“Lower your expectations,” the recurring joke started by Lady Lamb the Beekeeper went. But as the night progressed, those words seemed more sage than humorous. While I had zero expectations for Torres and Lady Lamb the Beekeeper other than Torres’ absolutely spellbinding live version of “Come To Terms” on Pitchfork TV, having kept my expectations essentially null proved to have been a double edge.
Supporting Torres’ first Canadian show was Brunswick, Maine’s Aly Spaltro, A.K.A. Lady Lamb the Beekeeper. The night began under strange circumstances as The Media Club remained unlit except for the bar near the entrance. The final remnants of sunlight, mixed with street lights and cars driving by, filtered through the large windows. With zero venue ambiance, it really emphasized that we were just a group of people standing around in a room, as if the power had gone out at a basement party that hadn’t even started.
So standing around in nearly pure darkness was kind of awkward, but I didn’t clue in until the lights came on, and a lone Spaltro finally started playing her guitar, that maybe that was part of the performance; I could see how sensory deprivation could be intended to augment her a cappella opener “Up the Rafters”. But the loud industrial-grade refrigerator hum of the overhead speakers made me once again question the “intentional” A/V dynamic. To turn a negative into a positive though, at least the crackling speakers complemented Lamb’s booming, not exactly pristine voice.
Also not exactly pristine was her guitar-playing. It’s a blurry (read: subjective) line where sudden time changes and musical bursts work (such as in math rock), but Lady Lamb’s songs never quite felt whole to me – more like loosely threaded patchworks of ideas. Thus, Lady Lamb’s “rock-outs” felt a bit laboured, out of place and forced. Numerous times, I was reminded of my own beginner’s attempts to play Guitar Hero where the heart is there, but my body movements tell me, “No”. Only “Hair To the Ferris Wheel” briefly changed my mind about Lamb’s such moments. Her songs also had ways of really clinging onto persistence, their dénouements occurring far later than they maybe should have. I certainly can’t take anything away from her guitar-skills otherwise though. When tender currents took her, she could weave a rich thread with her nimble finger-picking.
While accustomed to writing and playing by herself (Spaltro spent four of her formative years slogging it out in the back room of the DVD store where she worked), Lady Lamb promised that next time she visits Vancouver, she’ll be playing with a full band. I hate to insinuate that she needs a band, but it would certainly change her game; maybe I wouldn’t perceive her struggle to awkwardly bridge her disparate musical ideas anymore.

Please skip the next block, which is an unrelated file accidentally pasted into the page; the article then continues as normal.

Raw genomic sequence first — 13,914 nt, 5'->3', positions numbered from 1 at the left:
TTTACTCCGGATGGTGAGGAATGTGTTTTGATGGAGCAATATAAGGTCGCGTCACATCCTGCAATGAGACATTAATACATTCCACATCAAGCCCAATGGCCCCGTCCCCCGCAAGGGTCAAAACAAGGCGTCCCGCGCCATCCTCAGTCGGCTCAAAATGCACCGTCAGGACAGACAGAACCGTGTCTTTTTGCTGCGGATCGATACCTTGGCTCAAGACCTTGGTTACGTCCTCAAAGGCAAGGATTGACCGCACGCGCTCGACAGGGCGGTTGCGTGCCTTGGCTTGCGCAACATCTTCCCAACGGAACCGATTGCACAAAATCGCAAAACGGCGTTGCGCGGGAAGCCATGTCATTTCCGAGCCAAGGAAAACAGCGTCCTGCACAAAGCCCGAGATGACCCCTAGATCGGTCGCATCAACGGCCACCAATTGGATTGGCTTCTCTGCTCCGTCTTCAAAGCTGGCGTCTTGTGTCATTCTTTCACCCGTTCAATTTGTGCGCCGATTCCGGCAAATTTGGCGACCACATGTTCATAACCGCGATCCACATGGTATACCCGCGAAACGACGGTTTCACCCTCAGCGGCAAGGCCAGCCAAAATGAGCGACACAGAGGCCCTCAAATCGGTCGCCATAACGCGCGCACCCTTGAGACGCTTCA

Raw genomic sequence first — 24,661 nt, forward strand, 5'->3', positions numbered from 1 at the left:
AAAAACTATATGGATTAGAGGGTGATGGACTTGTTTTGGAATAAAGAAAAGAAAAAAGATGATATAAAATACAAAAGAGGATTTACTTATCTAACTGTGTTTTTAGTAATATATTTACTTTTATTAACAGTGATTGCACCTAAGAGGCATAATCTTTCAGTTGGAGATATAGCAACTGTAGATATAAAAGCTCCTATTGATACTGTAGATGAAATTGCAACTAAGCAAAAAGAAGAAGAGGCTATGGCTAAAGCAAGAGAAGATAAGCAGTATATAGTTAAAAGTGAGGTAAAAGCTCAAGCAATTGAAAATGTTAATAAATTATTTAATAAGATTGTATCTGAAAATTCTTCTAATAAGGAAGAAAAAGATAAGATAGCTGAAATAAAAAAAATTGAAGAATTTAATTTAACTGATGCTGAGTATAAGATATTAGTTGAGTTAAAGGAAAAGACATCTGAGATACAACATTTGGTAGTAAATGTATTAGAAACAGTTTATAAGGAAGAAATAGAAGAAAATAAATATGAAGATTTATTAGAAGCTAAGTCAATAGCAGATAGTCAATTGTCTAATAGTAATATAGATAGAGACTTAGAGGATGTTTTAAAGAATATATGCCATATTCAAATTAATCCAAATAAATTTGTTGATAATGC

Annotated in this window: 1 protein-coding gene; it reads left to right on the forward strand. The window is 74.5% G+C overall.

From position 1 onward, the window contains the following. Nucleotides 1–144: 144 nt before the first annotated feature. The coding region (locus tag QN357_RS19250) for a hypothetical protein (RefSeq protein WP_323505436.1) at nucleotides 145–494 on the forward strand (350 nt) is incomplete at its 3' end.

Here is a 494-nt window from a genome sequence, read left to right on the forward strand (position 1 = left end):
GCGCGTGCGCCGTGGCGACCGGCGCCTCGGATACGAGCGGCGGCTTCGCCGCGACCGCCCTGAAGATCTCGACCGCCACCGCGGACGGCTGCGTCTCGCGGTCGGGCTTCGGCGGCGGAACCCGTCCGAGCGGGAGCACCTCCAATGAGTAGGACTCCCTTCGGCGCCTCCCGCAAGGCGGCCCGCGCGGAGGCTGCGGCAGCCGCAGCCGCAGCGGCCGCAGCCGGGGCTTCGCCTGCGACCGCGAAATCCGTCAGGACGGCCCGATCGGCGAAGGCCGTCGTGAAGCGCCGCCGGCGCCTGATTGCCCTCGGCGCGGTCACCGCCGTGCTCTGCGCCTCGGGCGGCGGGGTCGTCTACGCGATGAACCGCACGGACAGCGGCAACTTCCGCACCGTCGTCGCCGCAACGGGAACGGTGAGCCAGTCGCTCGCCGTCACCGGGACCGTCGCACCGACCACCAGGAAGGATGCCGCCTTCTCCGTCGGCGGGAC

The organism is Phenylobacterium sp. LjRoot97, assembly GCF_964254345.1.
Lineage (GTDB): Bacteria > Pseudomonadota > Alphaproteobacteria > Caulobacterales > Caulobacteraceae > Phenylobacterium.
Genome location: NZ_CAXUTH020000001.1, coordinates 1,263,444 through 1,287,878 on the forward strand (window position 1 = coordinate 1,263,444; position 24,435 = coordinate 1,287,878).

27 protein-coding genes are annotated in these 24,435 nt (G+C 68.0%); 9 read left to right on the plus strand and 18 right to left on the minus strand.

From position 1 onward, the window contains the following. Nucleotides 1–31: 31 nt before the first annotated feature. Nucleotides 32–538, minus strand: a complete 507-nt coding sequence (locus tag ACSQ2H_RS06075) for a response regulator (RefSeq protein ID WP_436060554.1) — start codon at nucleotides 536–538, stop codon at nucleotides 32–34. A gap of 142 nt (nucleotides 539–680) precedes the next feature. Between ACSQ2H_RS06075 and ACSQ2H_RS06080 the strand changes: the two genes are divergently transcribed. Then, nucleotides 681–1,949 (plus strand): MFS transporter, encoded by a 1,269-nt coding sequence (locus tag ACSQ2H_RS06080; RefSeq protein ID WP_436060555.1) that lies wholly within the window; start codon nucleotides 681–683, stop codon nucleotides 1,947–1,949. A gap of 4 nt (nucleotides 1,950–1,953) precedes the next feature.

Already with band though was Torres, real name Mackenzie Scott. Although only some of the Nashville resident/Macon, Georgia native’s songs were solo, her bassist Clark Casada and second guitarist Mark Sloan still might as well have done Mother Nature a solid by sitting out this tour and reducing their carbon footprints. Most of her set could have been condensed to herself and drummer Chris DePorter, as even during some of her quieter moments, Casada and Sloan were difficult to hear. In those moments though, Sloan proved his worth with pedal-assisted slide accents. But the band as a whole still struggled to rock out, their outbursts eyebrow-raisingly curt.
At the very least, Torres’ obsessives must have been delighted as she played every song from her eponymous ten-song debut except “November Baby” which she bumped in favour of a new solo number currently entitled “A Proper Polish Welcome”.
The greatest delight for me though was Torres’ closing song “Waterfall”. It glistened with frozen placidity yet radiated soothing warmth. Was that the cozy sensation that purportedly overcomes someone before freezing to death? Obviously, the live drums felt less distant than on record, but the song’s sustained pulse and Torres’ airy vocals still evoked a sense of drift.
Even though Torres and Lady Lamb the Beekeeper left me with too much to desire, they displayed enough positive qualities to explain to me how they’ve developed such dedicated followings: their music is at least latent with potential, and they were affable. As an obsessive of many acts myself, I know that fandom can drive one to overlook details that others may perceive as flaws, even if one acknowledges, accepts or even relishes those “flaws.” So for Torres and Lady Lamb fans, this show was probably all they needed. But for the rest of us, Torres and Lady Lamb will have to keep chasing that golden rock-out rainbow. Luckily for them, it doesn’t seem to be too far away.